Availability of data and materials

The datasets analysed during the current study are available from Stephen H. Scott ( on reasonable request. All custom MATLAB code used in the analysis of this data is available on Github at 10.5281/zenodo.6110739.







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The authors acknowledge that Queen’s University is situated on traditional Anishinaabe and Haudenosaunee Territory.


This work was funded by the Natural Sciences and Engineering Research Council of Canada (RHM, KR, and SHS), the Canadian Institutes of Health Research (SPD, SHS), the Ontario Research Foundation (SHS), and the Queen’s University Faculty of Engineering and Applied Science (RHM).

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SPD and SHS coordinated the collection of data. RHM analysed the data and drafted the manuscript. SHS provided the concept. KR and SHS both provided direction. All authors contributed to editing and both read and approved the final manuscript prior to submission.

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Correspondence to Richard Hugh Moulton.

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All test procedures were approved by the Research Ethics Boards of Queen’s University, Providence Care, and the University of Calgary. All participants gave their written and informed consent to have their data collected for research purposes.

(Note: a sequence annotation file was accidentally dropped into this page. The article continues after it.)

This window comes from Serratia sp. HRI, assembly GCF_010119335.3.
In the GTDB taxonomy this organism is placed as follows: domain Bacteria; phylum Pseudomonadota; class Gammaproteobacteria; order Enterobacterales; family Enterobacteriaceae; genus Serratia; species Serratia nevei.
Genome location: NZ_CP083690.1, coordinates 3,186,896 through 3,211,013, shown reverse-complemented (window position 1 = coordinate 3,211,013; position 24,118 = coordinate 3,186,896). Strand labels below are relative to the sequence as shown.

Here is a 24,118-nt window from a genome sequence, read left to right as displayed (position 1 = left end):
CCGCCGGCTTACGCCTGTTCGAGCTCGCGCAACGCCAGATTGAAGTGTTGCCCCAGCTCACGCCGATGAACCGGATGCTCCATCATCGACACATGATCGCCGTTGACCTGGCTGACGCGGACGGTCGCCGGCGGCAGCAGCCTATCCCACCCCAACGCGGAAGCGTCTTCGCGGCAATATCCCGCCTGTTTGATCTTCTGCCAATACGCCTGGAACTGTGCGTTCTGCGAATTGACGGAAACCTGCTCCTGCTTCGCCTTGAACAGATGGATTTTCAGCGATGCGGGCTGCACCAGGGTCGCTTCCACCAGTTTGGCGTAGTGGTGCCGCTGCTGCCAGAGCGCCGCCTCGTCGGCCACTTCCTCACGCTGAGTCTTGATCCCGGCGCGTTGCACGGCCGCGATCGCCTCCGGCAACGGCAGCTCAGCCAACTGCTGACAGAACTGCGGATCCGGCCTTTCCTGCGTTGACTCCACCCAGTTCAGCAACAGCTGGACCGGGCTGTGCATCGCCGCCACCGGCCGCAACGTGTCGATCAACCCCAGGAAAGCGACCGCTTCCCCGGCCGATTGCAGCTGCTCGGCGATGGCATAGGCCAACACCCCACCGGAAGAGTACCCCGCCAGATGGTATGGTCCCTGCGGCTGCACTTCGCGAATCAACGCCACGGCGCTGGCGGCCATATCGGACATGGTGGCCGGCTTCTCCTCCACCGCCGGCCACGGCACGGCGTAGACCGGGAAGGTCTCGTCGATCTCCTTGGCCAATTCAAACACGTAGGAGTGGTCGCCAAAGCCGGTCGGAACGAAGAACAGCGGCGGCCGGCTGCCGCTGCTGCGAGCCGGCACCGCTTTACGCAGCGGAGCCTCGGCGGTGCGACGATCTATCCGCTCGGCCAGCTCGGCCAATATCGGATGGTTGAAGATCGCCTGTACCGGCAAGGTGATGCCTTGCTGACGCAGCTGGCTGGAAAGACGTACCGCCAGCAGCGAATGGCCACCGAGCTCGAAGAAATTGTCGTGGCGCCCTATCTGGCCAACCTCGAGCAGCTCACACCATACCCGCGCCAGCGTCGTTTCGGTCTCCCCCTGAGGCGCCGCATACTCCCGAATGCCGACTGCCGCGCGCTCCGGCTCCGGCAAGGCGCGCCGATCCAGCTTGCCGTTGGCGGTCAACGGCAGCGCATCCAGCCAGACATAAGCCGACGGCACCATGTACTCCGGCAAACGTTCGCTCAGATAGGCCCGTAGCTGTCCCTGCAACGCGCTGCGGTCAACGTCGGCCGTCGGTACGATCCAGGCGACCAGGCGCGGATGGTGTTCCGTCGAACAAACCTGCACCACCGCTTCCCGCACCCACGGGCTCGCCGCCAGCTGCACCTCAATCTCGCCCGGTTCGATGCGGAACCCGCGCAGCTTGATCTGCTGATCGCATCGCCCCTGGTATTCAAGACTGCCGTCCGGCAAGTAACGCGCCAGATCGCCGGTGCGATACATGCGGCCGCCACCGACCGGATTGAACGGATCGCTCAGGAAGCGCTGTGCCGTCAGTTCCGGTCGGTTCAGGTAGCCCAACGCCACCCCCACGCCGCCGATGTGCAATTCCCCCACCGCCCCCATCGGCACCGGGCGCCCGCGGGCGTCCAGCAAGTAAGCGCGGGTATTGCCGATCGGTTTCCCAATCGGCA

Competing interests

SHS is the co-founder and Chief Scientific Officer of Kinarm (formerly BKIN Technologies), the company that commercializes the robotic technology used in this study. RHM, KR, and SPD have no competing interest to disclose.

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Supplementary Information

Additional file 1.

Quantitative Assessment of Arm Movements in Stroke Patients Using KINARM. Volunteer checklistcompleted by all participants to verify their eligibility to be included in the pool of healthy control participants.

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Moulton, R.H., Rudie, K., Dukelow, S.P. et al. Quantitatively assessing aging effects in rapid motor behaviours: a cross-sectional study. J NeuroEngineering Rehabil 19, 82 (2022).